When it comes to eating out, there are those who favor small, one-of-a-kind, local restaurants, and those who prefer to eat at national or at least regional chains. The former usually provide more of a unique taste of local flavorings and the desire to be something different from and hopefully better than more recognized, multi-location places. The downside, of course, is that independent culinary "surprises" can also be bad, ranging from unsavory concoctions to such establishments going under.
That's always possible, but far more unlikely with national chains whose strength -- for those looking for such things -- is the familiarity of the menu. You pretty much know what to expect when you sit down, but that lack of novelty or discovery is also their shortcoming. In a time when every part of the country is starting to look like every other part in terms of retail and restaurants, sometimes one longs for something completely different.
The same holds true in the world of movies, where foreign flicks (or at least just those that make it stateside) are like small, solely run restaurants, and Hollywood productions are more akin to national chains where you know what to order based on what you've seen before. Some viewers like familiarity, others prefer novelty, and while there's no right choice between them, the distinction is always present.
Such is the case with "No Reservations," a romantic dramedy starring Catherine Zeta-Jones and Aaron Eckhart as star-crossed (or, to be more appropriate, ladle-crossed) workers at a small restaurant in Manhattan. It's an appealing offering filled with a pinch of comedy here, a dash of drama there, cooked at medium romantic heat until it rises into a reasonably entertaining dish.
The only problem is that we've had this offering before, back in 2002, when it was known as "Mostly Martha." That German dramedy featured Martina Gedeck and Sergio Castellitto as, shock of all shocks, similar characters who find themselves in a similar situation that, prepare yourself, pretty much plays out just like the events here.
Yes, this is another Hollywood remake of a foreign flick, and while most American viewers won't be aware of that lifting of the recipe, those who've seen the delightful original will obviously note the similarities. That not only pertains to the basic storyline, but also specific elements and seemingly even camera shots and angles (although it's been several years since the first film, so exact comparisons are pretty much mute, especially for the gray matter that's writing this after seeing some 1,500+ other movies in between these two).
True, there are some minute changes in smaller details, but even with that half-decade interval and only just one viewing of the original, I pretty much knew who'd show up when, where and how, and what would transpire at any given moment. Of course, even those who've never heard of "MM" might have the same reaction, as director Scott Hicks -- who works from a script by Carol Fuchs -- closely follows the standard formulaic recipe of such romantic dramedies in making this one.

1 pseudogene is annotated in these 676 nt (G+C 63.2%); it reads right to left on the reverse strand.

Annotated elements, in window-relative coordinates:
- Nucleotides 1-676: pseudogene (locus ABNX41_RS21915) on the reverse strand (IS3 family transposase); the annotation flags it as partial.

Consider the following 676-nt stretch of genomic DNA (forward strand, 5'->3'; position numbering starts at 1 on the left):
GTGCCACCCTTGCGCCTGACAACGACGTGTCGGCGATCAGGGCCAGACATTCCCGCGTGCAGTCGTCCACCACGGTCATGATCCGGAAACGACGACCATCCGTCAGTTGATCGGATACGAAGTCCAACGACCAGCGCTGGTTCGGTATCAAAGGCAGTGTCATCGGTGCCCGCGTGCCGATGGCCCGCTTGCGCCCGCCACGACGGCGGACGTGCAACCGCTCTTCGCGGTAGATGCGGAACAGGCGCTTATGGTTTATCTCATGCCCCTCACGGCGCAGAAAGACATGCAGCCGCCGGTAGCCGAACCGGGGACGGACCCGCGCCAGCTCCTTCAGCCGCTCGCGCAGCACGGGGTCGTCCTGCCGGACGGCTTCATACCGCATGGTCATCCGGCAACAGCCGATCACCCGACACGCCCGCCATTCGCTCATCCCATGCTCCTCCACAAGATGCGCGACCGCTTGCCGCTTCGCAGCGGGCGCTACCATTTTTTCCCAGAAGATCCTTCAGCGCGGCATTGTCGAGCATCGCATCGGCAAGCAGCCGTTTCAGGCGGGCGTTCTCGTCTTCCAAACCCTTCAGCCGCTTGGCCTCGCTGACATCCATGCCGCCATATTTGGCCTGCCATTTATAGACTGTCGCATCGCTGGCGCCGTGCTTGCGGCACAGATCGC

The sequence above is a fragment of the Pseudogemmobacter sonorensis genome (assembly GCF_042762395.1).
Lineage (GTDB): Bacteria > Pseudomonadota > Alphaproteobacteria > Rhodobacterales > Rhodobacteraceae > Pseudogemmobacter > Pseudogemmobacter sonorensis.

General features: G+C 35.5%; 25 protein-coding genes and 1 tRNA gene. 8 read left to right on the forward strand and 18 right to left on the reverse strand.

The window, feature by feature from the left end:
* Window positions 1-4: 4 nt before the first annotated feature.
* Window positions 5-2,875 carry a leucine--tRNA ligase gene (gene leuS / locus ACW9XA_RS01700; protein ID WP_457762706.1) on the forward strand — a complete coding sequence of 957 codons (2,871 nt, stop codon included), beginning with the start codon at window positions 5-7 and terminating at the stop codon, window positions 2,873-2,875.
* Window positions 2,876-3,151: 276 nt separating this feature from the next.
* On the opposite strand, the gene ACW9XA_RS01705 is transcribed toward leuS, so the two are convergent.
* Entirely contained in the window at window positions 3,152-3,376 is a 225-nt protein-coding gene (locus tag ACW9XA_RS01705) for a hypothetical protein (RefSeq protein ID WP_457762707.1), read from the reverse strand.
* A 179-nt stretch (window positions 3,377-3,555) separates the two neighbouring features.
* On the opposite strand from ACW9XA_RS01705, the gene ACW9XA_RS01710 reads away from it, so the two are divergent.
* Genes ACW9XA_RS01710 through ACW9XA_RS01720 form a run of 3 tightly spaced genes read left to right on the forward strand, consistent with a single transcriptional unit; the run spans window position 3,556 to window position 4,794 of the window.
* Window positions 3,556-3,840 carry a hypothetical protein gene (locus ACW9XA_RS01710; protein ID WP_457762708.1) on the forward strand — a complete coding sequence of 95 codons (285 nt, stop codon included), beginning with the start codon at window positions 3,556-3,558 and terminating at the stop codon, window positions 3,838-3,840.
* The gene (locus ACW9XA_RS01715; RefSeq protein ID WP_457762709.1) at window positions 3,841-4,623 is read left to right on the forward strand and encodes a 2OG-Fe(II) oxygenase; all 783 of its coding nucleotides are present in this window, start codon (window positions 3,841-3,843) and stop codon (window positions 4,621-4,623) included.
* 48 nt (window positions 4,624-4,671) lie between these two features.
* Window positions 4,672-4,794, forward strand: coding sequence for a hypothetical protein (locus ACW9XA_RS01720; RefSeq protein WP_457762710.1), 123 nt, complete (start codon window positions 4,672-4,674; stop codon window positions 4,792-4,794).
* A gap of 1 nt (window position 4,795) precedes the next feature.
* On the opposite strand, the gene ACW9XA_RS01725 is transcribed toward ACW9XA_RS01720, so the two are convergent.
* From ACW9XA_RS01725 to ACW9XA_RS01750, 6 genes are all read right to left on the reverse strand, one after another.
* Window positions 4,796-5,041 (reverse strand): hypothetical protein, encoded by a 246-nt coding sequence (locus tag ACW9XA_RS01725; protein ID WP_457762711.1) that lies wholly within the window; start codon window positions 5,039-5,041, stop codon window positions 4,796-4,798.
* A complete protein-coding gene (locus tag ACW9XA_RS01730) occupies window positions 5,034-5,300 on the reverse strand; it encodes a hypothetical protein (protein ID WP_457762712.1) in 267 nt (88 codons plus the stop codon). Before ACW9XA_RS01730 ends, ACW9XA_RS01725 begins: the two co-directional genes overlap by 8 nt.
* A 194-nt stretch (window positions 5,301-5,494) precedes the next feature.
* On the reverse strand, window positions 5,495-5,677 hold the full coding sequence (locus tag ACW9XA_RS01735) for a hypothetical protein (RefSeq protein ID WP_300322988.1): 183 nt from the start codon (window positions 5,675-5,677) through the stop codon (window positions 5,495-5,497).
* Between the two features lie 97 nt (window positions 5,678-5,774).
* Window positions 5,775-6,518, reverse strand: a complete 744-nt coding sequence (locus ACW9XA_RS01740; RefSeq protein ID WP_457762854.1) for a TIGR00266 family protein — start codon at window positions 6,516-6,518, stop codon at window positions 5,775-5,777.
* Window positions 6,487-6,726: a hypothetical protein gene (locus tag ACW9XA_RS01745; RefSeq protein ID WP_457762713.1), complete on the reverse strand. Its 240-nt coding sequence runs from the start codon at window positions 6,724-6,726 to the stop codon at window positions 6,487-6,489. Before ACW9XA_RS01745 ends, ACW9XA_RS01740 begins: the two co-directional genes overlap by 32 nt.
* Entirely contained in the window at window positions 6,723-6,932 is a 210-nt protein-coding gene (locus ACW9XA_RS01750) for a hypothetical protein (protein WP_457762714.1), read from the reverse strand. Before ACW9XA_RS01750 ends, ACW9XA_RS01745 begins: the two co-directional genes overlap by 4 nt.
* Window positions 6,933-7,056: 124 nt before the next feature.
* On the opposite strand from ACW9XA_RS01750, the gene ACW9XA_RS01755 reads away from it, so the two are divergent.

That doesn't mean it's bad by any means, and it did grow on me as it proceeded, thanks to appealing if somewhat superficial characters and a feel good sauce poured over much of the offering. Accordingly, it's probably a good choice for those who prefer their movies ladled with heaping amounts of familiarity and thus comfort.
For those of us who've seen the original pic (and various others of its similar ilk), however, this one feels like the franchised version. All of the ingredients are present, and while they're tasty and/or effective to various degrees, they have a slight artificial and reproduced feel to them that all but eliminates any sort of novelty factor or related surprise.
While they don't always blend together as much as they should and/or viewers would like, Zeta-Jones and Eckhart are decent in their roles and demonstrating their characters' budding relationship. Abigail Breslin gets the far more difficult and complex part as the recently orphaned young girl whose entire life has been upended, and the young actress is solid in her performance. Patricia Clarkson, Brian F. O'Byrne and Bob Balaban are present as the cinematic equivalent of side dishes, and while they're decent, they're not as distinctive as those playing them the first time around.
Filled with more than its share of musical montages (the rest of the soundtrack comes courtesy of Philip "I'm Repetitive" Glass) and just about zero surprises for those who've seen the previous film or have never heard of it, the film at least benefits from being counter programming in this summer of big budget films for boys of all ages.
That advantage, however, will disappear when the film finally arrives in the home video cafeteria where it will blend in with other similar offerings to the point that it might just disappear. Moderately appealing and entertaining, although in a corporate chain fashion, "No Reservations" rates as a 5 out of 10.